Scarves are my favorite accessory of all time. And if you travel (or just want to keep your wardrobe simple), they are a saving grace on bad hair days, chillier-than-expected temps, and to cover grubby T-shirts. Scarves are generally made of silk or lightweight cotton and can be handwashed with a gentle soap (I use shampoo or Dr. Bronner's) in  a sink and left to hang and they'll still look great. 


I favor large vintage scarves that can be used as swim coverups or skirts, a bit of color at the neck, to block light in hotel windows when I'm on the go, or to make an elegant outfit really pop with color or pattern. They can also be used decoratively, to cover unpretty tables, or to make a party spread a bit more festive. And when you're waving goodbye, the scarf fluttering from your outstretched arm, you will definitely be remembered. 

The 1960s was the heyday for modern, graphically printed scarves, and this one, by Vera, is a perfect example. Available from Zaja on Ebay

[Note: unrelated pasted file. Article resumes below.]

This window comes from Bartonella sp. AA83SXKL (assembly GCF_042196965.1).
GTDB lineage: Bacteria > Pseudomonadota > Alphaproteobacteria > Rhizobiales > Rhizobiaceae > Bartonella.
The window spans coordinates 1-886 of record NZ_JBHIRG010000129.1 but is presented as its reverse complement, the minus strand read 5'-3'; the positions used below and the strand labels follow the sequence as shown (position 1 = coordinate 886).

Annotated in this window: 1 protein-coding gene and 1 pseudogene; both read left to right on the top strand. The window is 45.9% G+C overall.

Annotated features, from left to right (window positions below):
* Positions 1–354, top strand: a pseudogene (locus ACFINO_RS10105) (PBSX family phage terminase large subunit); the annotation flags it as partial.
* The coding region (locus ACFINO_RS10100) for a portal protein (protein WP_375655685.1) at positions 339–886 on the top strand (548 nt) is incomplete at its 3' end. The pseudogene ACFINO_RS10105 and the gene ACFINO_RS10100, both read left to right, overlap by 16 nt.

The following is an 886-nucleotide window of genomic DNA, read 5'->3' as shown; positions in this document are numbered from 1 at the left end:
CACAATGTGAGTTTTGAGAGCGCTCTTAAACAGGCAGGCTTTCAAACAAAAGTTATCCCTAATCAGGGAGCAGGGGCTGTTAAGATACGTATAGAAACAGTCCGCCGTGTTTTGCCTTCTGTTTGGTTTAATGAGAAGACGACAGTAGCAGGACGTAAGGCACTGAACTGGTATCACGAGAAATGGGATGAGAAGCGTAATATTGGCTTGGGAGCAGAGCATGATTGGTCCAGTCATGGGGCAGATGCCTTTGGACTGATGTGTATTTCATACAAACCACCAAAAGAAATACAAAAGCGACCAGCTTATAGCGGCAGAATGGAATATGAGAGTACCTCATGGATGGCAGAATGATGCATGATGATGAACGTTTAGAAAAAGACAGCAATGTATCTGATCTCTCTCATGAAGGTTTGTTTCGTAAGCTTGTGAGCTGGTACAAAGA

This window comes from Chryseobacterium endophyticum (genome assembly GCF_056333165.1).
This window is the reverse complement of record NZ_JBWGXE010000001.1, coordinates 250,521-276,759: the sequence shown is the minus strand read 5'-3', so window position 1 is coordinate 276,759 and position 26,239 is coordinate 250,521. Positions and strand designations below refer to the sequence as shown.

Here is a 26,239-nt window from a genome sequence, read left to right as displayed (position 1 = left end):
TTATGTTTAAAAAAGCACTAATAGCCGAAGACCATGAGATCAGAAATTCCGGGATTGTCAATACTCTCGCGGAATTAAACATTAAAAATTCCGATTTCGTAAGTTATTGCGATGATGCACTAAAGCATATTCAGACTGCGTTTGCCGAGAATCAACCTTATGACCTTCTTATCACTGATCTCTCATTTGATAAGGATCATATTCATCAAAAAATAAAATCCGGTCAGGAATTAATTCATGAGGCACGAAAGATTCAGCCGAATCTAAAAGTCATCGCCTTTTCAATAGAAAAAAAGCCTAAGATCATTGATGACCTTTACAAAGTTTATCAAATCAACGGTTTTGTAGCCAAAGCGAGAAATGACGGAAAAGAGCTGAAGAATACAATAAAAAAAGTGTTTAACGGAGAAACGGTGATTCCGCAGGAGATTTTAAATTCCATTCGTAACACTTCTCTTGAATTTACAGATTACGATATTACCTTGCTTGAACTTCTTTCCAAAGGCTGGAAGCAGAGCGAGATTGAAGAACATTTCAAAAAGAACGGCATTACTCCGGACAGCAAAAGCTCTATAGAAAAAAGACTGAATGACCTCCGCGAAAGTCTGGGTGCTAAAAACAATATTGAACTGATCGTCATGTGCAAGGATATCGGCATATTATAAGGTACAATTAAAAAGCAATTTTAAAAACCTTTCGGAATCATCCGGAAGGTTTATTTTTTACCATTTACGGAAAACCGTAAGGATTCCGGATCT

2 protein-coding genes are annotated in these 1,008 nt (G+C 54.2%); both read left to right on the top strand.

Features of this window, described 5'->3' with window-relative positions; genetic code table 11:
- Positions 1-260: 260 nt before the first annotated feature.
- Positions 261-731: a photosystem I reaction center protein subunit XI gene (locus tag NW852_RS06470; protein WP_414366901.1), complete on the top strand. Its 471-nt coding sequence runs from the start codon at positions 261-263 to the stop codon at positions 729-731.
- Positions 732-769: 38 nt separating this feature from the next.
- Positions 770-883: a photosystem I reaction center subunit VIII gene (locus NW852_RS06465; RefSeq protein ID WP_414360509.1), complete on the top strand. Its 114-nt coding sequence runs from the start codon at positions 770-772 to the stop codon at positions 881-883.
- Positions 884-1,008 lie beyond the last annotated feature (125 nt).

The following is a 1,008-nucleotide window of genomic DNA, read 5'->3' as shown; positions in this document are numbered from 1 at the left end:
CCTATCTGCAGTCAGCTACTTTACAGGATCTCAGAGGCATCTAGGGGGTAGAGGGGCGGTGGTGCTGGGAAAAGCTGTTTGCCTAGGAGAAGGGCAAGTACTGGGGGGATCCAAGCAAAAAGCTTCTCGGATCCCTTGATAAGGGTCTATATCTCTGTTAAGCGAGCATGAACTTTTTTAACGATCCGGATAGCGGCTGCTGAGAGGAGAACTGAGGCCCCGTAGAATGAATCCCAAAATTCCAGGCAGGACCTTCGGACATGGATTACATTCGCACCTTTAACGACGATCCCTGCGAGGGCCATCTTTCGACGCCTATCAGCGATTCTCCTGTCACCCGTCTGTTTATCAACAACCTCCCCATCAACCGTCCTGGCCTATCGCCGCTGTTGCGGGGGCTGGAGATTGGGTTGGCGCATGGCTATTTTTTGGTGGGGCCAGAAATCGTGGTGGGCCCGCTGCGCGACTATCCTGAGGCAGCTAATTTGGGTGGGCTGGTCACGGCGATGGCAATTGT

This art deco scarf is hand-painted, and by the looks of it, dates from the '30s or '40s (though one can never be sure without some kind of archive to compare to, which don't exist for many companies). Via retromonde on Ebay. 

Lace is a huge trend for spring, and this pretty vintage lace on pink would soften an office ensemble or prettify a simple weekend dress. Via Witchery


This vintage Yves Saint Laurent scarf has giant graphic hearts and butterflies all over it; it would dress up even the most basic jeans and tee combo. Via Etsy seller Emily Jones


This gorgeous scarf is handpainted and handrolled, and is originally from Thailand. The incredibly striking peacock would look beautiful as a tablecloth (this scarf is also quite large), or worn any which way. Via Lakesidecottage on Etsy. 

Starre Vartan ( @ecochickie ) covers conscious consumption, health and science as she travels the world exploring new cultures and ideas.

Vintage Fridays: Multitasking scarves
These fashion workhorses can disguise a bad hair day or add pop to an otherwise boring ensemble.